How Do Traffickers Find Victims?
Included but not limited to, advertisements in local newspapers, modern technology, the internet, lies, false promises, fraud, bribes, manipulation, purchased from parents and caregivers, kidnapping, physical force, etc.
How is pimping a form of sex trafficking?
In the Trafficking Victims Protection Act (TVPA) of 2000, a severe form of sex trafficking is a crime in which a commercial sex act is induced by force, fraud, or coercion. Pimps, who are motivated by the opportunity to make money, sell women and girls in the commercial sex industry by using numerous methods to gain control over their bodies and minds.
Are pimps managers who offer protection to women and girls in the sex industry and split the money earned through commercial sex acts?
No. Contrary to common perceptions, pimps do not offer protection and they are not benevolent managers. Instead, pimps usually take all of the money that the girls make and typically establish nightly monetary quotas that women and children are forced to earn in order to avoid violent repercussions. Pimps even “brand” those under their control with tattoos of their name to demonstrate ownership.
Is human trafficking the same thing as smuggling?
No. There are many fundamental differences between the crimes of human trafficking and human smuggling. Both are entirely separate Federal crimes in the United States. Smuggling is a crime against a country’s borders, whereas human trafficking is a crime against a person. Also, while smuggling requires illegal border crossing, human trafficking involves commercial sex acts, labor, or services that are induced through force, fraud, or coercion.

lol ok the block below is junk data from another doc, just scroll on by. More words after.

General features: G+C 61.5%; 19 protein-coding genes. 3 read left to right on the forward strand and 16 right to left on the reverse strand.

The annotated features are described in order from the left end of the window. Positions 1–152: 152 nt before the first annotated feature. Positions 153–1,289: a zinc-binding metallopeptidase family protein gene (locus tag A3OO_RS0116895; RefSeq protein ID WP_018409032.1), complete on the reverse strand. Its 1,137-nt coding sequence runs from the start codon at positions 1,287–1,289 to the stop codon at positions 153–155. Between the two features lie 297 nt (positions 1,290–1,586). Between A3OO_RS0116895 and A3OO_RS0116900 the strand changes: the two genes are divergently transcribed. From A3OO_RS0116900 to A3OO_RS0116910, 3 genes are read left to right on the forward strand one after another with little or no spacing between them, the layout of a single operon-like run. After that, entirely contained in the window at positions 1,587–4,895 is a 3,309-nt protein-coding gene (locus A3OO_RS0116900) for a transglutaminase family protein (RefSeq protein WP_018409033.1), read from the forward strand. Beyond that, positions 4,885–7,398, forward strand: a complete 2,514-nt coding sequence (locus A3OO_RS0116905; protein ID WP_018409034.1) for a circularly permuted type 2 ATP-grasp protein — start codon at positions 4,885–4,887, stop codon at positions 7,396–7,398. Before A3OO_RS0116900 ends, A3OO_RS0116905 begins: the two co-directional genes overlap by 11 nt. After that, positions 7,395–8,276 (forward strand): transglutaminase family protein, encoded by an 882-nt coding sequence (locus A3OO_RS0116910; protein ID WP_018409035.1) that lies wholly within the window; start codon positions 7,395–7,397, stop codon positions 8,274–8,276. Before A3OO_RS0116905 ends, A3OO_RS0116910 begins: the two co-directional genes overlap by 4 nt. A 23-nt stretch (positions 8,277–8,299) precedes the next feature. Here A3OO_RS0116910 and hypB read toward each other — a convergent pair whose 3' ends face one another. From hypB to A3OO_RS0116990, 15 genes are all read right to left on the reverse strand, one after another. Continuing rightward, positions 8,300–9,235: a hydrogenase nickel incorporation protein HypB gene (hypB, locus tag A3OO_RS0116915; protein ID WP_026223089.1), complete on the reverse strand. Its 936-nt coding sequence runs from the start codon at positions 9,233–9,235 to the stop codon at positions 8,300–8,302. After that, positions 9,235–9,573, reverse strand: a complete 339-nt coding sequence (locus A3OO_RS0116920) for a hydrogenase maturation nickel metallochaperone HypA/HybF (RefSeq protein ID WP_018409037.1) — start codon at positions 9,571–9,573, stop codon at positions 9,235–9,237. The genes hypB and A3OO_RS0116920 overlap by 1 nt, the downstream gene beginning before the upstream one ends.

Does physical violence have to be involved in human trafficking cases?
No. Under the federal law, an individual who uses physical or psychological violence to force someone into labor or the sex industry is considered a human trafficker. While some victims experience beatings, rape, and other forms of physical violence, many victims are controlled by traffickers/pimps through psychological means, such as threats of violence, manipulation, and lies. In addition, women who are over 18 years of age that work as prostitutes are looked at as “choosing” that life style. More often than not, ladies start out in the sex business with a “boyfriend” that is actually an undercover trafficker/pimp. Unfortunately, once she finds out the truth, it is too late and she is in danger of being hurt, abused, and possibly murdered if she tries to escape.
Do victims always come from a low-income or poor background?
No. Trafficking victims can come from a range of backgrounds and many may come from middle and upper class families. However, poverty is one of many factors that make individuals vulnerable to exploitation and trafficking.
Who is at risk of becoming a victim of human trafficking?
Since trafficking victims can be rich or poor, men or women, adults or children, and foreign nationals or U.S. citizens, everyone is at risk for being trafficked. However, traffickers typically prey on individuals who are vulnerable in some way because they are easier to recruit and control (i.e. undocumented migrants, runaways and at-risk youth, and oppressed or marginalized groups).
Do victims of trafficking self-identify as a victim of a crime and ask for help immediately?
Often no. Victims of trafficking often do not see themselves as victims and do not seek help immediately, due to lack of trust, self-blame, or training by traffickers.
Does human trafficking only occur in illegal underground industries?
While human trafficking occurs in illegal and underground markets, it can also occur in legal and legitimate settings (i.e. private homes, large extravagant hotels, nail salons, restaurants, bars, strip clubs, etc.).
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